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Former Soviet gymnast Olga Korbut sells Olympic medals at US auction

Former Soviet gymnast Olga Korbut sells Olympic medals at US auction
Former gymnast Olga Korbut, who won four Olympic gold medals competing for the Soviet Union, has sold her medals and personal mementos at auction after reportedly suffering financial hardship.

Korbut, 61, put the medals she won at the 1972 Munich Olympic Games and the 1976 Montreal Games up for US auction which was organised by Heritage Auctions.

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A total of 32 lots were put up for auction at the Platinum Night auction in Dallas, Texas, which raised $230,000. The former gymnast will receive $183,000 from the sales, according to the auctioneers.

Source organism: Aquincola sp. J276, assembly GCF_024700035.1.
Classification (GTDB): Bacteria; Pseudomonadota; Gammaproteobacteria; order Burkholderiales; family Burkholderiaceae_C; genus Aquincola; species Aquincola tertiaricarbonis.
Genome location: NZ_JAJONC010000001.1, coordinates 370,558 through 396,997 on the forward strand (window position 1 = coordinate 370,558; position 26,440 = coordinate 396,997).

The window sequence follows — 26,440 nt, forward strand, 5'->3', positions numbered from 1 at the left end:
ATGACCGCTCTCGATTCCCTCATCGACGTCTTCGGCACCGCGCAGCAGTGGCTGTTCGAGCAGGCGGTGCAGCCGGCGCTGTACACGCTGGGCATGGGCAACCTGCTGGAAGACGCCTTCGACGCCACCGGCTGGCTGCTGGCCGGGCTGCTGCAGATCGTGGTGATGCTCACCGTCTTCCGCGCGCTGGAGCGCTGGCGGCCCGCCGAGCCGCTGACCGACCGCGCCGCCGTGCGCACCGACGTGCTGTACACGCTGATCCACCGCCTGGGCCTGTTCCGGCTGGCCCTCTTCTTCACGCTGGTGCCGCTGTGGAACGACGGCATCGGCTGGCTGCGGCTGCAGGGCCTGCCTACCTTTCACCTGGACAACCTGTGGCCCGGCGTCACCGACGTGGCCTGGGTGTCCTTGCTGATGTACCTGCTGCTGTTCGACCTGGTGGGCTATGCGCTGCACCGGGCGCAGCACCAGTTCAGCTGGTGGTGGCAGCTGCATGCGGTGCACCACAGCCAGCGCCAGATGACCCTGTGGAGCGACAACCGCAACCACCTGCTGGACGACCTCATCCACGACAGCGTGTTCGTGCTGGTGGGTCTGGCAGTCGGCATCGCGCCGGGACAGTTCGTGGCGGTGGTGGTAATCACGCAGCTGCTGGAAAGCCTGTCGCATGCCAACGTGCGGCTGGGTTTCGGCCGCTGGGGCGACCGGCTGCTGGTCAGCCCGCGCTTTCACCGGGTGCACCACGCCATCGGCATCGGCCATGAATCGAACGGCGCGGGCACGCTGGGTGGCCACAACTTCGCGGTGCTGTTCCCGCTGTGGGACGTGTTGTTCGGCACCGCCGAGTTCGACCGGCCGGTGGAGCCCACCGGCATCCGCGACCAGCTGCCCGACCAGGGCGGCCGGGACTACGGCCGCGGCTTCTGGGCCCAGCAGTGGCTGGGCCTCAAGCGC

Korbut’s gold medal at the 1972 Munich Games in the team event sold for $66,000 dollars, her individual gold medal in the floor event was snapped up for $52,000, and her silver medal in the uneven bars routine went for $24,600.

Her gold medal in the team event and silver medal won in the balance beam, both won at the 1976 Montreal Olympic Games, sold for $57,000 and $24,600 respectively.

Collectors also acquired one of Korbut’s competition costumes for $3,000 and a copy of Sports Illustrated magazine with her autograph for $49. A further 26 lots failed to secure bids.

It has been reported that Korbut was forced to sell the items due to money worries. However, Korbut disputed those claims on Twitter.

"Russian article said I sold medals because I'm broke. Not true! Happy & healthy in AZ (Arizona),"  Korbut tweeted.

Nicknamed the “Sparrow from Minsk,” Korbut moved from Belarus to the US in 1991 and is currently living in Phoenix, Arizona.

In 2000 she became divorced from her husband, who moved back to Belarus, but Korbut remained in the US and received an American citizenship.  

In 2002, Korbut was arrested and fined for shoplifting items including a block of cheese, a pack of tea and a bottle of chocolate syrup. The goods cost less that $20 in total.

Two months after the shoplifting incident, her son Richard received jail time after being found guilty of producing counterfeit money.